We all know how devastating this virus has been for our folks living in nursing homes. So I thought I would do my own research on the vitamin D status of this group. Although I have assumed, and said I was willing to bet on it, that they were, on a whole, extremely low. Unless they had those rare doctors(or maybe family members) who would check on that and give them supplements. ( or maybe get them out in the sun when possible? ) https://www.managedhealthcareconnect.com/article/5478
"Vitamin D deficiency is common in residents of long-term care facilities. Sixty percent of female residents of a nursing home in Wisconsin were found to have levels of vitamin D low enough to cause secondary hyperparathyroidism, and only 4% of the 49 women studied had vitamin D levels above 30 ng/mL, a level considered optimal.1 Many of these female residents were taking a daily multivitamin. Skin exposure to the sun—something in short supply for most residents of long-term care facilities—is necessary for the endogenous production of vitamin D. While vitamin D is present in small amounts in some foods, in the absence of adequate sun exposure it is difficult to avoid vitamin D deficiency without nutritional supplementation..........."https://bmcgeriatr.biomedcentral.com/articles/10.1186/s12877-017-0622-1
Blood samples were obtained from 545 of 901 residents of 22 nursing homes. Mean age 86 years (SD 6.9), 68% were women. Prevalence of vitamin D supplementation 17%, dementia 55%, lack of appetite ≥3 months 45% and any antibiotic treatment during the last 6 months 30%. Serum 25OHD concentrations: mean 34 nmol/L (SD 21, median 27, range 4–125), 82% (448/545) had 25OHD < 50 nmol/L and 41% (224/545) had 25OHD < 25 nmol/L."
BB adds: That is in nmol/L. Convert to ng/ml: "mean 34 nmol/L (13.6 ng/ml)(SD 21, median 27/10.8ng/ml!...............................82% (448/545) had 25OHD < 50 nmol/L/20 ng/ml! deficient!
and 41% (224/545) had 25OHD < 25 nmol/L. = 10 ng/ml! Severely deficient. Pathetic.
In this one, a bit better, probably some enlightened MD or family members have been supplementing. But still, the mean was <30ng/ml. Personally, I consider 30 an absolute minimum for optimal health including the ability to fight infections. Hence the previously quoted study where only 4% of critical CV-19 cases were "sufficient" at 30 or greater. https://www.sciencedirect.com/science/article/abs/pii/s1525861006005068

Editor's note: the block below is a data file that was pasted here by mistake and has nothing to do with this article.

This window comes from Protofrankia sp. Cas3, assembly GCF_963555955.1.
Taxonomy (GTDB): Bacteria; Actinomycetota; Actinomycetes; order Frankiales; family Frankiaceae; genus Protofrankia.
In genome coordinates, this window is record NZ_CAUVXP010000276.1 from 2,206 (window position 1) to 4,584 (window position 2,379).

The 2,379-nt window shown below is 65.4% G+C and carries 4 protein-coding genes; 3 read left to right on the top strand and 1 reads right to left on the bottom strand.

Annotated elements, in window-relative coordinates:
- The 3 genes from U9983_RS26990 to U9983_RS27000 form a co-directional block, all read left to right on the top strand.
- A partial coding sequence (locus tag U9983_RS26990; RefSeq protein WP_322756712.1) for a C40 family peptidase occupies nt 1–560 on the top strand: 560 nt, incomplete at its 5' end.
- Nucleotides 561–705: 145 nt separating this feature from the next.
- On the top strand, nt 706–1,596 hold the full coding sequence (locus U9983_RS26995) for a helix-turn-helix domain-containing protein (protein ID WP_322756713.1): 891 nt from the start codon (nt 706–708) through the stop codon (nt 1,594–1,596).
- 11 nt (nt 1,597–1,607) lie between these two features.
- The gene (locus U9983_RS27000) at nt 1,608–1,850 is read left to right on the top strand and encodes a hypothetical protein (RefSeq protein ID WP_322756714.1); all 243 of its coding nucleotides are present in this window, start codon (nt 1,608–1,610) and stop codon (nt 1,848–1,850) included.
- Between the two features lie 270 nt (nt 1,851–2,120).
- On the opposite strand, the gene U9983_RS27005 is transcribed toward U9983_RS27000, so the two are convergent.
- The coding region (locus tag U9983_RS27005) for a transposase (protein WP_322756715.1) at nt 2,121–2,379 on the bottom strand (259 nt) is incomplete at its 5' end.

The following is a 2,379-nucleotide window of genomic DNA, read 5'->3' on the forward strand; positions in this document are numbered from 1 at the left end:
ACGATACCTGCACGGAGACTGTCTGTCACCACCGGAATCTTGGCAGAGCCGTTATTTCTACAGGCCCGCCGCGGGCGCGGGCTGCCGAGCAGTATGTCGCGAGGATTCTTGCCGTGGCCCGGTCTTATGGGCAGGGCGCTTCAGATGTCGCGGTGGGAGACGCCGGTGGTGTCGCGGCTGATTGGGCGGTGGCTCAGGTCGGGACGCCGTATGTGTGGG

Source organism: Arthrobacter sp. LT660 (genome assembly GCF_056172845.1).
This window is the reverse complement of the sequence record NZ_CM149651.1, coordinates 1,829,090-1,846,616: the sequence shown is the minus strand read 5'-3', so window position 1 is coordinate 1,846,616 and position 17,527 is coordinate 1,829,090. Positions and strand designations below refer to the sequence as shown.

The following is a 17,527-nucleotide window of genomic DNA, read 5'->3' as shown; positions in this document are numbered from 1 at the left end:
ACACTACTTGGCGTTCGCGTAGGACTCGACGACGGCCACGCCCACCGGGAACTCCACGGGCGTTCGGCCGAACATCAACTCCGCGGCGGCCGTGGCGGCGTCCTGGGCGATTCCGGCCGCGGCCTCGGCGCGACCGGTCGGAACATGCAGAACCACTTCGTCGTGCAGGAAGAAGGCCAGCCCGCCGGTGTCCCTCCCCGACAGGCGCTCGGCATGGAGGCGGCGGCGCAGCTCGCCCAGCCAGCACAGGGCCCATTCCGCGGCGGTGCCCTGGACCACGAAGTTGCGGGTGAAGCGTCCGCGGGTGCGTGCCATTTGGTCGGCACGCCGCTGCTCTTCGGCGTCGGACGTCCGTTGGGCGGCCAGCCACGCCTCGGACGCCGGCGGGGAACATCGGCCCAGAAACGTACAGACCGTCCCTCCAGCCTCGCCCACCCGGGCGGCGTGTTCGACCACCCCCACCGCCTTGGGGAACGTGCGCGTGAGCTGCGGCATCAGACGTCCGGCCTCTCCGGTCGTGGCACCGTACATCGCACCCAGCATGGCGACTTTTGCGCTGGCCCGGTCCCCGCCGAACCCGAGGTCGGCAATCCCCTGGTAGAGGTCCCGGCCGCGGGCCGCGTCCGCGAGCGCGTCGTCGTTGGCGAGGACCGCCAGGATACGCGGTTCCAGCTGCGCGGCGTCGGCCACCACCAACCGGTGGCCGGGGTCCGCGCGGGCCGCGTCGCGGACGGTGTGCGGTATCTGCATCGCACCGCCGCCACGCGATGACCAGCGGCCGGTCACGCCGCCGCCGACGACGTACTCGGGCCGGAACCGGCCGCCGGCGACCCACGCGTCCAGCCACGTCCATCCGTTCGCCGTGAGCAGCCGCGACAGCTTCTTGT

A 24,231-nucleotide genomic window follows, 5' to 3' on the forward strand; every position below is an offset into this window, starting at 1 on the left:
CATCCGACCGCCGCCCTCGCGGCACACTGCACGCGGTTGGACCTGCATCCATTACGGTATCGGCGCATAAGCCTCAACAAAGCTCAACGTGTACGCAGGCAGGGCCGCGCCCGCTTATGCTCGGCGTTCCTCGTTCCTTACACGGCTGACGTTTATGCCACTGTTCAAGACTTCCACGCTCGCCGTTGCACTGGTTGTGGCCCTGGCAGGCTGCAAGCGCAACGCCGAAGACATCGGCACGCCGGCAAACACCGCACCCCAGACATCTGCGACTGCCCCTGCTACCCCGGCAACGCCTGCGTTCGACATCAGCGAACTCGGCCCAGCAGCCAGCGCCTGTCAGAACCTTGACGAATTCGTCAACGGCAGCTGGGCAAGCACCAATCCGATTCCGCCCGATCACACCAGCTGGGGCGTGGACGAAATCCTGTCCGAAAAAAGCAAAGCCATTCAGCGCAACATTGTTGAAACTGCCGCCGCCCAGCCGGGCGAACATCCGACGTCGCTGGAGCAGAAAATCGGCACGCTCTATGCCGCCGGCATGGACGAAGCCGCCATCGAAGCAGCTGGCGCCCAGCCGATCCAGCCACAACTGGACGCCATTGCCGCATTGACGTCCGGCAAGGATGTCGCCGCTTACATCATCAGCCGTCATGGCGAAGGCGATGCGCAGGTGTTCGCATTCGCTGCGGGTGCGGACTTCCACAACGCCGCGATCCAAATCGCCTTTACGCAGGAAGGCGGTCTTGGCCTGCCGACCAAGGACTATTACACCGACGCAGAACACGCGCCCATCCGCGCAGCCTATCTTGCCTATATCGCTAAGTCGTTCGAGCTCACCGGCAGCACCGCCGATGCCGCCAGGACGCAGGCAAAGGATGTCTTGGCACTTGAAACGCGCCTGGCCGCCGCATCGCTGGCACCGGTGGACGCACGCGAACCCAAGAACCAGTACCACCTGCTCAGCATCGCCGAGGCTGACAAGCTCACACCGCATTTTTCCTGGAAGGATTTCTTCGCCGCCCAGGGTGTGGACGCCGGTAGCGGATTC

The mean 25-OH-D level was 28.6 +/- 9.2 ng/mL; 6.6% of subjects had values of 16 ng/mL or below. Thirty-two percent of participants had 25-OH-D levels below 30 ng/mL and PTH elevation based on stage of kidney disease, evidence that the suboptimal 25-OH-D level had physiologic consequences. Residents unable to transfer independently had 25-OH-D levels 1.6 ng/mL lower than those able to transfer independently. A regression analysis performed in residents unable to transfer independently (less likely to be exposed to the sun) demonstrated that the average increase in 25-OH-D level per 100 IU of D3 in a 70-kg resident was 2.1 ng/mL versus 1.8 ng/mL for vitamin D2.
Nursing home residents should receive at least 800–1000 IU of D3 per day in an effort to maintain optimal vitamin D levels..................... ".
So, among the population well known to be the most severely deficient in vitamin D, apparently little effort has been made in most places to correct that, which could have been done safely and cheaply. Then this very population just so happens to be the group far and away most devastated by the CV-19 virus. Well, if that a'int something.
Do any of Y'all have any loved ones in nursing homes? Do you know their vitamin D status? Have their doctors looked into this? Will our governmental/medical authorities ever inform us about
Post Edited (BillyBob@388) : 5/9/2020 8:39:49 AM (GMT-6)